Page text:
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Romanian adoptee puts pedal to metal with folk art cars

By Howard Pousner
hpousner@ajc.com

Andrei Palmer loves cars as much as any all-American guy. Except the 23-year-old Stone Mountain resident, who was adopted from Romania at age 6, brings a bit of an outsider’s perspective to the infatuation.

Chris Dunn cdunn@ajc.com
Andrei Palmer, 23, holds up his model-car version of the modified DeLorean in the “Back to the Future” movie trilogy in the PureFUN! warehouse where he works in Lawrenceville. Palmer, who was adopted from a Romanian orphanage by his American parents, will debut his cars at Folk Fest in Norcross this weekend.

He’s an automaker of a sort – of a folk art sort, that is. Palmer builds scratch-model cars, handmade creations so elaborate that he and his proud parents, Tim and Cathy Palmer, have been encouraged to give them their first public exhibit this weekend. The setting will be Folk Fest, the annual show and sale of self-taught art at North Atlanta Trade Center in Norcross.

First, the Palmers had to confirm that Andrei’s works could even be classified as folk, which they did by hauling two of them plus a photo album of others to Folk Fest last year. Organizers and exhibitors loved them; one artist insisted on buying one.

But Palmer is an outsider in ways other than art. He spent his first six years in a series of Romanian orphanages, enduring episodes of abuse and neglect. That led to developmental delays that he’s fought his way through since his 1993 adoption. Part of the healing has come through an artistic bent that his parents recognized early, even as Andrei’s brain began its slow, continuing recovery from what they believe is post-institutionalization syndrome.

“He just sees things differently than others,” says his mom, a Christian author who runs the Refugee Sewing Society, which teaches seamstress, knitting and jewelry-making skills to immigrants from war-torn countries, at the Northlake Church of Christ in Tucker. “He’s always been interested in how things fit together.”

Palmer, who graduated from high school in Missouri not long before the family moved here in 2008, keeps his eyes peeled on traffic when his dad drives him to their shared workplace, PureFUN, a Lawrenceville child-care center supplier.

“I’m a social guy,” said the talkative artist, who lives and makes his pieces in an apartment adjoining his parents’ place, “but sometimes I like to stay quiet and look out the window and notice things about cars that others might not.”

From his observations, not from car magazines or another reference source, he draws detailed, accurate sketches on cardboard sheets he recycles from orange juice pallets at his warehouse job. The cardboard forms the frame on which he attaches “parts” crafted from dowel rods, aluminum-coated paper, chicken wire, blister-packaging plastic, fabric, toy car wheels and spray paint. The vehicles, typically 2 to 3 feet long, have working lights wired to batteries usually hidden in the trunks or under the hoods.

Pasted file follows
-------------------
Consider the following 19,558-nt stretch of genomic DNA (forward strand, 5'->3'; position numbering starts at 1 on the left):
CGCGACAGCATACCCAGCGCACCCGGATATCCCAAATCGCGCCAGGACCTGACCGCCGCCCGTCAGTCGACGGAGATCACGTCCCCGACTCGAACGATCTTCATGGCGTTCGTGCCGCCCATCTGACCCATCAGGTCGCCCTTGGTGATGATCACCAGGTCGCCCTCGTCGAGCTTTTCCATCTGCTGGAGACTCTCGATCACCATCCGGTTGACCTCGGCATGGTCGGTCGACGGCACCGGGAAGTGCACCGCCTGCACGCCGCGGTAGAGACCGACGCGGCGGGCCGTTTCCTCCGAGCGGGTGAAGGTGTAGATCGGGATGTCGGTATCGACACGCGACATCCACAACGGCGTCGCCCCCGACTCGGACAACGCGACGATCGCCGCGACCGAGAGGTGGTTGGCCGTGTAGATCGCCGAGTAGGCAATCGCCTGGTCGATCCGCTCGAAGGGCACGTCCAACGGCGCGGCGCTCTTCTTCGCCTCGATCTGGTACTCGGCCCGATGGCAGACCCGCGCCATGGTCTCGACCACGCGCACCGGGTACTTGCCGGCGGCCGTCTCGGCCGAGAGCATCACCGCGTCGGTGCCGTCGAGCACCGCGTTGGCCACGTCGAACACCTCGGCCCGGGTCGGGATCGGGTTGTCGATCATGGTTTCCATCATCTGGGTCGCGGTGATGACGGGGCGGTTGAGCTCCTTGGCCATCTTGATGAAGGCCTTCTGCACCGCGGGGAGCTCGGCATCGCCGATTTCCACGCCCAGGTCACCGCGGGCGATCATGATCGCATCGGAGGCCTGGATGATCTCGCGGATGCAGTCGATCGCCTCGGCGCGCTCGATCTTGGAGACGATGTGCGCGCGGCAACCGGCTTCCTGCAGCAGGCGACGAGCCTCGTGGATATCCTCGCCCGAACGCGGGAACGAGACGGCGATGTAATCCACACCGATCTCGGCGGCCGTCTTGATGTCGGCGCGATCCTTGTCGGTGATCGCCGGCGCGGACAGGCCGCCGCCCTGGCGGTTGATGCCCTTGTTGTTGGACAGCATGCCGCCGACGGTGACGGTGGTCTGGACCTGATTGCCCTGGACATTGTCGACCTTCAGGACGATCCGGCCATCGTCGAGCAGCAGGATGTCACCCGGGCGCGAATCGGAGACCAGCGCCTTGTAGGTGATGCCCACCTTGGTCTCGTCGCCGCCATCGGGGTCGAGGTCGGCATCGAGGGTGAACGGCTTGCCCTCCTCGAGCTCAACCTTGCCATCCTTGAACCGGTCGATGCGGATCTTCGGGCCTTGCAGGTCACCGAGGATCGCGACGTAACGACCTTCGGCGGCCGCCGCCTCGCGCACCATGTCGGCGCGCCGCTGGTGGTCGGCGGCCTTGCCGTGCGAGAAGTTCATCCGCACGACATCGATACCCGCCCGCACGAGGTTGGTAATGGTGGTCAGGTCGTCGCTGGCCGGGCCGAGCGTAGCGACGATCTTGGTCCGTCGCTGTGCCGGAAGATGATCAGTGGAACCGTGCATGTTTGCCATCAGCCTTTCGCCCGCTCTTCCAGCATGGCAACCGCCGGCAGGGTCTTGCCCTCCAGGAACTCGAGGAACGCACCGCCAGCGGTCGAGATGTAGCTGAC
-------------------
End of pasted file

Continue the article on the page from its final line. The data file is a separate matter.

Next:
Palmer prefers classic cars to late-model ones, explaining, “Even when they’re old and rusty, they still look good. That’s because they were built with care.”

His creations include a 1965 Chevy Camaro, a 1978 Cadillac DeVille, a 1985 yellow school bus, an International cement mixer and a DeLorean “Time Machine” from the movie “Back to the Future.”

They take a couple to a few weeks to produce, and Palmer has finished nearly 80 of them, wearing out glue guns while listening to ’80s rock.

The Palmers plan to display 25 to 30 cars at Folk Fest, a few favorites marked “Not for Sale.” Andrei is excited about the prospect of his first public showing, and his parents have primed the pump by creating a Web site (http://andreisautos.webs.com) and getting business cards printed. But their son goes through bouts of ambivalence about selling them (in the $100 range) and is simultaneously worried he may not have enough to meet demand.

“I wonder what happens if I sell all the cars right away – then what do I do?” he fretted last weekend, sinking into the sofa in his parents’ living room.

“That’s a good problem to have, Andrei,” his mom responded gently. “Then we’ll take orders.”

Event preview

Folk Fest 2010

Show featuring more than 100 exhibitors, 5-10 p.m. Friday. $15 (includes T-shirt and weekend re-admission). 10 a.m.-7 p.m. Saturday, 10 a.m.-5 p.m. Sunday. $7 each day. Children 16 and under, free. North Atlanta Trade Center, 1700 Jeurgens Court, Norcross (follow signs off I-85 at Indian Trail Road/exit 101). 770-532-1115, www.slotinfolkart.com.

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